, Volume 106, Issue 1, pp 47-52

Keratinophilic fungi isolated from antarctic soil

Rent the article at a discount

Rent now

* Final gross prices may vary according to local VAT.

Get Access


In the present study, 10 soil samples were collected aseptically from an equal number of areas of the Antarctic in the zone occupied by the 1986–1987 Italian expedition for research on keratinophilic fungi.

Of particular interest was the isolation of a pathogenic fungus, Microsporum gypseum, from two sites in the base camp occupied by men and by skuas. Trichophyton terrestre was isolated from a site in which people worked and through which penguins and skuas passed.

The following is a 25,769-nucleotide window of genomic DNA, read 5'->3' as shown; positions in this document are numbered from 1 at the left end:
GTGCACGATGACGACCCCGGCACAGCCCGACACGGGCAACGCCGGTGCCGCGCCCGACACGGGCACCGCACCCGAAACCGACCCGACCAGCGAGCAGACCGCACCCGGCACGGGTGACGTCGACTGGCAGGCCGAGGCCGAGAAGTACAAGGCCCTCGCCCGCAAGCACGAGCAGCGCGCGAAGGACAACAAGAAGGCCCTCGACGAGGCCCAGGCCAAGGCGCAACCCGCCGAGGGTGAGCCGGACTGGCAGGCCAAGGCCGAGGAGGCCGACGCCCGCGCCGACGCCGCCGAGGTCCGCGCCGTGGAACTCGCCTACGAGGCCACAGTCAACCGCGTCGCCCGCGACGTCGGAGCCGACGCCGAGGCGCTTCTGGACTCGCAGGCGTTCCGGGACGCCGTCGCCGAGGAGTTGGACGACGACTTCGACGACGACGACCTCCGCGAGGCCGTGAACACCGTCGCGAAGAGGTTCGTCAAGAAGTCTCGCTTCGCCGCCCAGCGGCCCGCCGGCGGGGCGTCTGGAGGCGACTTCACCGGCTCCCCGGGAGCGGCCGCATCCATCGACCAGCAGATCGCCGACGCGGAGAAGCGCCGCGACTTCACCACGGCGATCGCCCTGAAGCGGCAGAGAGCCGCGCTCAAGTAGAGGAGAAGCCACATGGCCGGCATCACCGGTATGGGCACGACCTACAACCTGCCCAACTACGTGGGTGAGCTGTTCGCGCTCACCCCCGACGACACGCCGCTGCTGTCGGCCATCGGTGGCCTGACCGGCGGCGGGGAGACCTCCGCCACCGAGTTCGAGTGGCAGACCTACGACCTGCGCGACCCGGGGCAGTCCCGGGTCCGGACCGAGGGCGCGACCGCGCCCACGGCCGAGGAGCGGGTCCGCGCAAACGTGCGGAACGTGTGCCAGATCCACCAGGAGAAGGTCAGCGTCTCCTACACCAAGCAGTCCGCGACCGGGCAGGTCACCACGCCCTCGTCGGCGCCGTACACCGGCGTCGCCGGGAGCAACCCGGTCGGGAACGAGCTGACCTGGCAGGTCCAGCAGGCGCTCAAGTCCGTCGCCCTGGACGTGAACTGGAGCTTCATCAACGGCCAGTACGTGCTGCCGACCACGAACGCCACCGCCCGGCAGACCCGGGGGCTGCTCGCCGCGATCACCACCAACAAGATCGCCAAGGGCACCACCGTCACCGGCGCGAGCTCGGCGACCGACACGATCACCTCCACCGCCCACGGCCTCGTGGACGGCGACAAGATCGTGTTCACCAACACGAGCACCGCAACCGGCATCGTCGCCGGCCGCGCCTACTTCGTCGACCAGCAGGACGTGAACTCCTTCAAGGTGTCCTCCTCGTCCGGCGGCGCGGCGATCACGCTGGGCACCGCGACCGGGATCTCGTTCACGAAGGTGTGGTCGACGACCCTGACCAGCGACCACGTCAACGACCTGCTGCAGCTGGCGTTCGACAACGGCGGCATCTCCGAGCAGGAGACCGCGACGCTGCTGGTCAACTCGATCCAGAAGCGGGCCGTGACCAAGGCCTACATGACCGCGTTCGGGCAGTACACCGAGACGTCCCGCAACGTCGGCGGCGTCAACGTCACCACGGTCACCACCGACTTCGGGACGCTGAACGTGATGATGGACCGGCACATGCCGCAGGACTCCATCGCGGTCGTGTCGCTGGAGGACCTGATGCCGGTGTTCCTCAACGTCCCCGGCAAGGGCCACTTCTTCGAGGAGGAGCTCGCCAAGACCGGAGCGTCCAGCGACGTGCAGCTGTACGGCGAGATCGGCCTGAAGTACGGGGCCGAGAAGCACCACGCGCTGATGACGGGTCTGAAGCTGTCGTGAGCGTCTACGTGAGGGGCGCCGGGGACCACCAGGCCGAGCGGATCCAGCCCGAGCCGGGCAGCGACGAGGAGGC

The most widespread fungal species were members of the genus Chrysosporium. Some of these species were isolated but not identified and this part of the study was still be completed.

Another significant finding was the absence of fungi in one sample, while in another the widespread and abundant growth in all the seeded dishes of a single species of Chrysosporium.

Other species in genera of general diffusion in many environments were also isolated : Aspergillus spp., Malbranchea sp., Mycelia sterilia spp., Paecilomyces sp., Penicillium spp. and Scopulariopsis spp.